This month, President-elect Donald Trump will take office and business owners around the country will await clarity on the future of corporate tax law. The incoming administration has positioned itself as pro-business and pro-growth, outlining a tax plan that would potentially grant small businesses more cash flow and financial flexibility.

While there are still many unknowns, business owners can begin to take advantage of available capital and plan for the future of their company – whether they’re looking to restructure their business, exit the market or transition their company to the next generation.

Re-structuring your business

When establishing a business, owners determine which structure best suits the financial and operational needs of their company. But as businesses evolve, they may decide that restructuring is crucial for their continued growth.

Take, for example, a small business owner who initially established his company as a C Corporation. This afforded him the flexibility he needed at the time, but subjected him to tremendous tax liability. His business now qualifies to become an LLC, which he sees as a strategic option to reduce his tax bill while retaining limited liability protection.

However, he has found the taxes imposed on companies restructuring or selling to be prohibitive. During the process of converting his business, taxes on any built-in gains within his company could be realized – a disincentive at the current 35% tax rate. President-elect Trump has proposed lowering the corporate tax rate from 35% to 15%, which would create greater flexibility and opportunity for this owner to restructure.

This potential tax cut may provide an incentive for business owners who have hesitated to act due to tax restrictions. In anticipation, small business owners considering restructuring their companies can begin conversations with their tax accountant or lawyer.

Selling your business

With the prospect of less tax liability and an abundance of affordable capital in the market, it’s fair to expect that both buyers and sellers are getting their books ready – anticipating a hot market and further federal incentives.

Additionally, Trump’s proposed tax policy would allow repatriation of offshore corporate profits at a one-time tax rate of 10 percent. If multinational companies begin bringing their profits stateside and investing in the US, small businesses could benefit from the trickle-down effect of heightened M&A activity.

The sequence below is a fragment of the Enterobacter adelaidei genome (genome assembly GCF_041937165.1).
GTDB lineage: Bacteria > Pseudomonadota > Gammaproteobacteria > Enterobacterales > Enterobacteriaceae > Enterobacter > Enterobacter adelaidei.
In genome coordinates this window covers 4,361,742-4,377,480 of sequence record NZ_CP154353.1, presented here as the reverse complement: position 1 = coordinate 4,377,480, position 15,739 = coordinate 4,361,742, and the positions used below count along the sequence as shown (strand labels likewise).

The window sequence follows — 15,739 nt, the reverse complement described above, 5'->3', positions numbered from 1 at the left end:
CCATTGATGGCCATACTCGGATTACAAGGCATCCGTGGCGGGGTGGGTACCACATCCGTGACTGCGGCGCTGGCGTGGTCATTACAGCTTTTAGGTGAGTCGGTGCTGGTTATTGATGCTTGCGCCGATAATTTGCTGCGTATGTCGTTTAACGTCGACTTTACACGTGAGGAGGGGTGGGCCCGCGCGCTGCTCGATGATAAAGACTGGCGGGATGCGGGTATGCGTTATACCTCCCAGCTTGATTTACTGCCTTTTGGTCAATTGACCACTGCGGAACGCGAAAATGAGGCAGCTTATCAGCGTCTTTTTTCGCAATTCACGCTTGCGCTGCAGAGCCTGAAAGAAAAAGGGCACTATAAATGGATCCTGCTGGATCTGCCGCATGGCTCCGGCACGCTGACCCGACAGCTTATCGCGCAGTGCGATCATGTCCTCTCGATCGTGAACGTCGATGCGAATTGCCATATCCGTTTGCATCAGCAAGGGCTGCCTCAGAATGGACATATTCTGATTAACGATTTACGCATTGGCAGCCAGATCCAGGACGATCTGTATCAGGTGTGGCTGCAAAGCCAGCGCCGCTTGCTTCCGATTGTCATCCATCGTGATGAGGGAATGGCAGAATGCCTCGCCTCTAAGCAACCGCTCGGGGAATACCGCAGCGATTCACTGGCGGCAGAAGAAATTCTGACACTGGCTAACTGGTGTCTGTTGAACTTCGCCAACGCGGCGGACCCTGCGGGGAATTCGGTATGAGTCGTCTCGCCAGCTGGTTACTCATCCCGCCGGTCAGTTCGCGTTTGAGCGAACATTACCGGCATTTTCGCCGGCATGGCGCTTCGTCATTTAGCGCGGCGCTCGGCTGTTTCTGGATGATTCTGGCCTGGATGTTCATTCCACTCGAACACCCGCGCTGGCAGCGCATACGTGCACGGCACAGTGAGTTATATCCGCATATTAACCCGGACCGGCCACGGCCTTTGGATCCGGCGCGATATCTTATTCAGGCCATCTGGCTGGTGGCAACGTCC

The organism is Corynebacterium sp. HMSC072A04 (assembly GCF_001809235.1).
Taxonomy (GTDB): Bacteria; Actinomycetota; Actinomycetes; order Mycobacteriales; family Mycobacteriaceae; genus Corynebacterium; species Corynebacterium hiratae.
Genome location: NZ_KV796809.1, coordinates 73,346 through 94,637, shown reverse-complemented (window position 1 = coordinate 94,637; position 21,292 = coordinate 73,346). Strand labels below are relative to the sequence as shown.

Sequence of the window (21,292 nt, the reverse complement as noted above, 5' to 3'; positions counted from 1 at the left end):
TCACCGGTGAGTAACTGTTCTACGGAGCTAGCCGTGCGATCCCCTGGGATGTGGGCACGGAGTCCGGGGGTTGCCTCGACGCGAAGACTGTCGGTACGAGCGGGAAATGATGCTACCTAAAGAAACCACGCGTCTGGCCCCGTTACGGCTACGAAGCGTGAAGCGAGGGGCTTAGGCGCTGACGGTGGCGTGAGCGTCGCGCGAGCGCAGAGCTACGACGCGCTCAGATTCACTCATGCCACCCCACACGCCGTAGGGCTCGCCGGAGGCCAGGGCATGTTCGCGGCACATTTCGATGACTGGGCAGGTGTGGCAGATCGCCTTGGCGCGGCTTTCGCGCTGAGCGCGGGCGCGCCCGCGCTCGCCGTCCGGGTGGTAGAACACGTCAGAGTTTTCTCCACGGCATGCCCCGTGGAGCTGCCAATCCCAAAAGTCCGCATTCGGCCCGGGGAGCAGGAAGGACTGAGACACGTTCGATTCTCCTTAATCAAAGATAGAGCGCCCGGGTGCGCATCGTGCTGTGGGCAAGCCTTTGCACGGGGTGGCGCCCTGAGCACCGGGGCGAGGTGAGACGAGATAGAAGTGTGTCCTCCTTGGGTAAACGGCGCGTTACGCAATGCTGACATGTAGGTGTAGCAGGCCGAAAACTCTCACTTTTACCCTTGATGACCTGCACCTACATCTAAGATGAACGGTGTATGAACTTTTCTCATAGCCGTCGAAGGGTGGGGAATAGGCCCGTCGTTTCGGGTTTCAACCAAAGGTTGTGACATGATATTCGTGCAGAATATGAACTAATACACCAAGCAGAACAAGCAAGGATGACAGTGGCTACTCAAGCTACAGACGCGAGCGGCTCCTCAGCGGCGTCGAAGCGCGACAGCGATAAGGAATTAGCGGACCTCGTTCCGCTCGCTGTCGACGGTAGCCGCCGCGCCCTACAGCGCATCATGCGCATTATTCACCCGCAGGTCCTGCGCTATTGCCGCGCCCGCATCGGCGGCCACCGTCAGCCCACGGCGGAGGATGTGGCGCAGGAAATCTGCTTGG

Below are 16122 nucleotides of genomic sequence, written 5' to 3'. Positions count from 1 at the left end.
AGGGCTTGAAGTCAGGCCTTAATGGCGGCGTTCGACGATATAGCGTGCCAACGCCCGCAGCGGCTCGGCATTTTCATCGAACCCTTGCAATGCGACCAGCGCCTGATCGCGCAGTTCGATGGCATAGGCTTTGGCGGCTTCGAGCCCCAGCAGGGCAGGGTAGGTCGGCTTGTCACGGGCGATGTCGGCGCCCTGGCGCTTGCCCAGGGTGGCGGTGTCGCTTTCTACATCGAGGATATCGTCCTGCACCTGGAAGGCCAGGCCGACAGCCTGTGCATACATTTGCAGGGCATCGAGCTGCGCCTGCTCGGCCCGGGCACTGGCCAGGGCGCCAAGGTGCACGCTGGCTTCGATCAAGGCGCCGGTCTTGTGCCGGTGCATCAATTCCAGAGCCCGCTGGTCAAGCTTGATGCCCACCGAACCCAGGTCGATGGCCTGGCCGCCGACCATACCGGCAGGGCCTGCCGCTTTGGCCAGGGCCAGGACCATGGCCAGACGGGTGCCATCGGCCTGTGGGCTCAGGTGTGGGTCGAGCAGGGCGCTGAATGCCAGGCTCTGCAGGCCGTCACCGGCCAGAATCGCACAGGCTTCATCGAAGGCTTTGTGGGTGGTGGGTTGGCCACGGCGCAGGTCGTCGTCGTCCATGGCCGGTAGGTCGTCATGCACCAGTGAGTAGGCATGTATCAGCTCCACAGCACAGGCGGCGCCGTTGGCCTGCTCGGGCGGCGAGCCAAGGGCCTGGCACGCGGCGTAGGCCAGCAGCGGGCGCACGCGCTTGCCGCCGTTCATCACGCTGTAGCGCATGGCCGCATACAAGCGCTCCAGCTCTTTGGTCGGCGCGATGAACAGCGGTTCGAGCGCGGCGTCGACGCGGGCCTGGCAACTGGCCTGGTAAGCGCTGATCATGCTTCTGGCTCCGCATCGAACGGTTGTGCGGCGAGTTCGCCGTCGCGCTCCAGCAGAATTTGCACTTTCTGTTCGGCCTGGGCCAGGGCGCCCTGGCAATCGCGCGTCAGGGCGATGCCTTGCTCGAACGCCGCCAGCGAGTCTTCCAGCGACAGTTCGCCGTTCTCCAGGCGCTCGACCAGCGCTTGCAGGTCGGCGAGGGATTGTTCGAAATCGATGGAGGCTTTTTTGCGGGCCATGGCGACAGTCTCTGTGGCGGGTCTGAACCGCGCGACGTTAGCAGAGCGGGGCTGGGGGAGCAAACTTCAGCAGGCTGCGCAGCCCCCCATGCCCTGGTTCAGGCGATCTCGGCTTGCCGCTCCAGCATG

For owners looking to exit in the coming years, tax cuts would enable them to keep more profits within the business or reinvest them in strategic areas to boost their valuation. But the planning can, and must, begin sooner. Companies preparing for the sale of their business should spend the coming months drafting an airtight, dynamic business plan that can help a buyer envision the growth opportunities.

It’s particularly important for family businesses to get all hands on deck in anticipation of a sale. If Trump’s tax plan goes into effect, owners will need to discuss how additional retained profits would be invested. Oftentimes, older generations prefer to keep more cash on hand, while younger generations want to reinvest it in the company to better position it for sale. Beginning these conversations early can help family businesses identify and resolve issues and develop a plan that works for everyone.

Passing your business to the next generation

In most family businesses, profits and personal income are intrinsically linked. In the coming year, owners will need to consider how changes to their personal tax scenario could impact their business.

Trump has proposed re-structuring the number of tax brackets from seven to three, which would position many high-net-worth business owners for a reduced tax rate on their income. This may enable some to invest further in their business, while it may force others to take a close look at their personal cash flow situation. If an owner is still relying on income from the business, he or she will need to determine how much cash is needed to support their lifestyle and how much should stay in the business. Family businesses preparing to transfer ownership to the next generation should also factor this into their planning.

Changes to the estate tax would also have a substantial impact on heirs inheriting the family business. Both Trump and the Republican Party have indicated that a repeal of the “death tax” is in sight, though there have been various interpretations of Trump’s proposal and how this could be accomplished. In the most basic terms, Trump’s plan would eliminate the estate tax and instead impose a capital gains tax on assets valued over $10 million.

This could significantly lower tax liability for a business owner’s heirs. Currently, the estate tax has a maximum rate of 40 percent, while Trump’s proposed capital gains rate structure would have a top rate of 20 percent for appreciated assets. Even so, some owners may be inclined to evaluate how they’re structuring their assets to reduce their capital gains liability.

A word of caution: later administrations could reinstate this tax. History has shown us that future conditions can easily erode what looked like a good technique or policy change 10 years ago. Instead, financial planning should be focused on building a bulletproof plan that will serve the business well in the long term.

Heading into the new political era, it is safe to expect the incoming administration will encourage business development, growth and activity. While we await formal policy changes, business owners should work with their advisor to establish goals for the coming years and begin needed preparations.

To learn more, contact Wescott Financial.